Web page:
Hyddenworld: Spring by William Horwood
Sometimes it’s hard to separate our feelings for a book from the setting in which we read it. Somewhere along the way of my first backpacking trip through Great Britain, I managed to obtain a copy of William Horwood’s Duncton Wood. A purchase at Waterstone’s, a swap with another backpacker, a left-behind-for-anyone copy on a hostel table; I have no idea how or why I picked it up. But I was quickly glad I did and once I’d finished it, immediately found the ensuing books as well, buying them one by one and leaving finished copies behind me like a trail of bread crumbs (first rule of backpacking: never carry what you don’t absolutely have to). When I got home, I re-collected the series and it still sits on my shelf, my love for it an inseparable combination of its literary quality and its physical associations with two of the best months of my life. So it wa... Read More
William HorwoodWilliam Horwood was born in Oxford in 1944. He was a feature editor with the Daily Mail until 1978 when he began work on the first of his now classic Duncton Chronicles series. Mr. Horwood has six children and now lives in Oxford, just a few hundred yards from where he was born. Learn more at William Horwood’s website.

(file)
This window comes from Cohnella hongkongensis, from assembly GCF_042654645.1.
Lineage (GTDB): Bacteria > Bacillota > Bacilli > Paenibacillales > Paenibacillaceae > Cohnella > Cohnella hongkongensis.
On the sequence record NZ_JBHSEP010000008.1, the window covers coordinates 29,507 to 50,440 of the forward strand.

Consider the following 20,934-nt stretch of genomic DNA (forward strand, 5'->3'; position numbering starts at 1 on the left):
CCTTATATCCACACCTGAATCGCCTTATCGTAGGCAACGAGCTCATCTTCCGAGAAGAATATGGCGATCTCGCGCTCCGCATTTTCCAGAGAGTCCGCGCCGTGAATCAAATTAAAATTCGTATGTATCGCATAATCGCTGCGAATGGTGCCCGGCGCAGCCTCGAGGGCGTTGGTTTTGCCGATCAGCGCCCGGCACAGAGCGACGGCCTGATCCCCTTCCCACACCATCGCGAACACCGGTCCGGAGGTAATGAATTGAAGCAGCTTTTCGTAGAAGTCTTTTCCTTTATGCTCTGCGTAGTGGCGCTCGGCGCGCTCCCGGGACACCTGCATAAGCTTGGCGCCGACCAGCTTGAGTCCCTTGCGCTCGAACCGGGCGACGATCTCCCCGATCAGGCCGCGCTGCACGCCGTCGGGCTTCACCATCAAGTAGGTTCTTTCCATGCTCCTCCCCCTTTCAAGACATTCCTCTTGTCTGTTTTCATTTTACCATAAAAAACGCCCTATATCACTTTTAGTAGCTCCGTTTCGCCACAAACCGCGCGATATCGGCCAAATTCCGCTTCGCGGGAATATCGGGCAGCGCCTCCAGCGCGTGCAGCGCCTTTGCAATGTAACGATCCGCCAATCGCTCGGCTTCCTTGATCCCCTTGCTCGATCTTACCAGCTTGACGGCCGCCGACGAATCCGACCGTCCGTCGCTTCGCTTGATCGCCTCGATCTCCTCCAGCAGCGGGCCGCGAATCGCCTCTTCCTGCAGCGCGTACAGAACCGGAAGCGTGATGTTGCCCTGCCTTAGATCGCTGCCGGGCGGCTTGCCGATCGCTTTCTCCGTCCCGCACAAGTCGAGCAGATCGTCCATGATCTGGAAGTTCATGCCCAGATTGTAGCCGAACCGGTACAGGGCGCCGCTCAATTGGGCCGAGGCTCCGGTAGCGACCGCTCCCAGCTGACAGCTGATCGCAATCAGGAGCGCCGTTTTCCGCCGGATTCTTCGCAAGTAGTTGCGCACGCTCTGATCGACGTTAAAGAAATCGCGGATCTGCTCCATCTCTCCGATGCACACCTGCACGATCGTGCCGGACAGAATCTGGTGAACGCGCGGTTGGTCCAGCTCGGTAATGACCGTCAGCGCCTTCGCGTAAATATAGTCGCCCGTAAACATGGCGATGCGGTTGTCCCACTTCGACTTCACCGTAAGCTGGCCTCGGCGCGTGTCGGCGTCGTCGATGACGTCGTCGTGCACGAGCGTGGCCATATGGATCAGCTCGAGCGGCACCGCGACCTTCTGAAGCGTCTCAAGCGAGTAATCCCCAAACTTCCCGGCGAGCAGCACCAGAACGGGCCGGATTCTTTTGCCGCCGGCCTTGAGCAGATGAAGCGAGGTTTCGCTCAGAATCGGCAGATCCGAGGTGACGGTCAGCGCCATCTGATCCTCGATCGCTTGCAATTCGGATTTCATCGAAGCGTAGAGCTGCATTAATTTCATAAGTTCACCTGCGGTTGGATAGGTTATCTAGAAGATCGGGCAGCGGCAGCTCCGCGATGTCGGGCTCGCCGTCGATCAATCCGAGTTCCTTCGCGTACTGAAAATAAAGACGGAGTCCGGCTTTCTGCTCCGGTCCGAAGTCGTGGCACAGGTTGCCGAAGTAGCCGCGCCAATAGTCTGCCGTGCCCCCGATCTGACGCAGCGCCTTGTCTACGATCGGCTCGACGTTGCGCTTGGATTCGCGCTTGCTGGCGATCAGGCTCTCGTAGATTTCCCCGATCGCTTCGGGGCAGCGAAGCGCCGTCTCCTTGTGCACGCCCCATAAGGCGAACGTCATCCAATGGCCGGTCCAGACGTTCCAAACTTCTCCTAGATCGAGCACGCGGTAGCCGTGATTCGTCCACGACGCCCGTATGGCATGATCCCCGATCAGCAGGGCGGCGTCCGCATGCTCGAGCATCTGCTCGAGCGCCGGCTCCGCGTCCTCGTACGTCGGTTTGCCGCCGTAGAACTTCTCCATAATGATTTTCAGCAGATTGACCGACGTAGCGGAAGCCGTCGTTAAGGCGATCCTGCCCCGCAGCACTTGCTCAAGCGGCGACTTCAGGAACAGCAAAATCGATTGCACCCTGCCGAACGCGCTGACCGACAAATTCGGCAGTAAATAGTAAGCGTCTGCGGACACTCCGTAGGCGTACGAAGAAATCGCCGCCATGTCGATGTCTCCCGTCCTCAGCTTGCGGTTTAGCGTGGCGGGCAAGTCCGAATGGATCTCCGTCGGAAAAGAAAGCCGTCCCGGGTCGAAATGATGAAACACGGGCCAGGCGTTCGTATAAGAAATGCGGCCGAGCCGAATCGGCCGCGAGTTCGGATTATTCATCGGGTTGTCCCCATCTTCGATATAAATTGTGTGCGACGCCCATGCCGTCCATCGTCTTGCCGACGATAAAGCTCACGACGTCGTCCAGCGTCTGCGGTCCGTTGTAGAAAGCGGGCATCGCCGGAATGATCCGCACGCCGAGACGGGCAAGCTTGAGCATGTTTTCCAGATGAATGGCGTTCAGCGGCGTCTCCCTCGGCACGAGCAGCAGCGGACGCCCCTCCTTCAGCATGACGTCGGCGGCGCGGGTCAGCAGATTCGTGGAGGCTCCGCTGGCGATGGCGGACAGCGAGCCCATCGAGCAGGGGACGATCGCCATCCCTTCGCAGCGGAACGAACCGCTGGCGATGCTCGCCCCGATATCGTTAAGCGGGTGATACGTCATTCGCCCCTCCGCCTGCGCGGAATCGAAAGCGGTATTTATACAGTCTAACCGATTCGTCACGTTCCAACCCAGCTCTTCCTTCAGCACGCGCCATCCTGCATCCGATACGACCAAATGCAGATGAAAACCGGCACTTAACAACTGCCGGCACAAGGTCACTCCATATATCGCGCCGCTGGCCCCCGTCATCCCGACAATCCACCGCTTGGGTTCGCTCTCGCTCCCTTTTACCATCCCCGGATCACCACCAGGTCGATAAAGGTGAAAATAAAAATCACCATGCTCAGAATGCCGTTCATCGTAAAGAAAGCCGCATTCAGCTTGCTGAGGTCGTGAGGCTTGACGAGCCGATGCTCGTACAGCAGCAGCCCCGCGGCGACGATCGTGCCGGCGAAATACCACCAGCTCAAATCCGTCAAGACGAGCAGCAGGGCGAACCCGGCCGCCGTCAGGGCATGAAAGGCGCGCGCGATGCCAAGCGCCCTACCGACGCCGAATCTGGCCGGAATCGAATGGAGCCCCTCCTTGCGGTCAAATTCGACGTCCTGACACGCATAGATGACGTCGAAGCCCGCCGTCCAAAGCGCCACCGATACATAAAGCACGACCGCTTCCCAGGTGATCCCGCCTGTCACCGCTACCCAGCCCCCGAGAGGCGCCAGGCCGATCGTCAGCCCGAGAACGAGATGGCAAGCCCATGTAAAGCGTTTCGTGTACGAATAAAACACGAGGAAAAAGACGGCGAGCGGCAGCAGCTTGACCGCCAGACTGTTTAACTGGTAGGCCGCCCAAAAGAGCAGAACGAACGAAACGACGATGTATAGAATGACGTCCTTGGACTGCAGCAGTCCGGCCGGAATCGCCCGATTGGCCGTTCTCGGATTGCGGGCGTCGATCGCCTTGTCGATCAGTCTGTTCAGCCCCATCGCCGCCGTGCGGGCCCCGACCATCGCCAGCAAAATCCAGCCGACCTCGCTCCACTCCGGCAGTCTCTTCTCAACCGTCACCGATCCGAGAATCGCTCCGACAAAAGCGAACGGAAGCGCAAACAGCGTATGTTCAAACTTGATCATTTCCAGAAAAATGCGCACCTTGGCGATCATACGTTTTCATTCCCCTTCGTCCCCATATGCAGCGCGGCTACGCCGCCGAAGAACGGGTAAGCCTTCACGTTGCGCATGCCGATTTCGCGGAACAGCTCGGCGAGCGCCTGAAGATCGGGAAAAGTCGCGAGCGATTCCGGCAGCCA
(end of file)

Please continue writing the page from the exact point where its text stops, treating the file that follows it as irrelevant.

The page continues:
HyddenWorld — (2009-2012) Publisher: The adventure of a lifetime is just beginning… It has lain lost and forgotten for fifteen hundred years in the ancient heartland of England — a scrap of glass and metal melded by fierce fire. Itis the lost core of a flawless Sphere made by the greatest of the Anglo-Saxon Craeft Lords in memory of the one he loved. Her name was Spring and, contained in the very heart of this work is a spark from the Fires of Creation. But while humans have lost their belief in such things, the Hydden, little people existing on the borders of our world, have not. Breaking the silence of centuries they send one of their own, a young boy, Jack, to live among humans in the hope that he may one day find what has been lost for so long. His journey leads him to Katherine, a girl he rescues from a tragic accident — it’s a meeting that will change everything. Only one person understands the historic significance of what is happening. Disgraced astral-archaeologist Arthur Foale has long believed that the myths and legends of past times have a root in reality. His disappearance sets Jack and Katherine’s feet on a path that will lead them to an adventure and a world beyond their imagination. It is only through their voyage into the dangerous Hyddenworld that they will realize their destiny, find love and complete the great quest that will save both their worlds from destruction. Their journey begins with SPRING…
Hyddenworld: Spring by William Horwood